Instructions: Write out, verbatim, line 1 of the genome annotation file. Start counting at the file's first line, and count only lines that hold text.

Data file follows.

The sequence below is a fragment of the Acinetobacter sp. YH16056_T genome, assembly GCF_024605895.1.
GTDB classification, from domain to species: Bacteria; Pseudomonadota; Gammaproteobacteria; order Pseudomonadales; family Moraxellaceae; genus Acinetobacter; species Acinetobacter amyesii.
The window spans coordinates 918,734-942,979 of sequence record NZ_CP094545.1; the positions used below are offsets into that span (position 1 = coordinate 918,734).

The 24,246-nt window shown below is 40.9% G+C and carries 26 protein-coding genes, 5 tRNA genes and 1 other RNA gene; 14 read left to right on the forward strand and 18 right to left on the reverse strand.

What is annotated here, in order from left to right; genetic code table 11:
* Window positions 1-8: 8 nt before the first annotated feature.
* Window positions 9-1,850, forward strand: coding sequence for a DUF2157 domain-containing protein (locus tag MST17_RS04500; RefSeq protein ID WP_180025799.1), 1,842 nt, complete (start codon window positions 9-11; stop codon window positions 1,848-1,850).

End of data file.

The sequence below is a fragment of the Acinetobacter sp. YH16056_T genome, assembly GCF_024605895.1.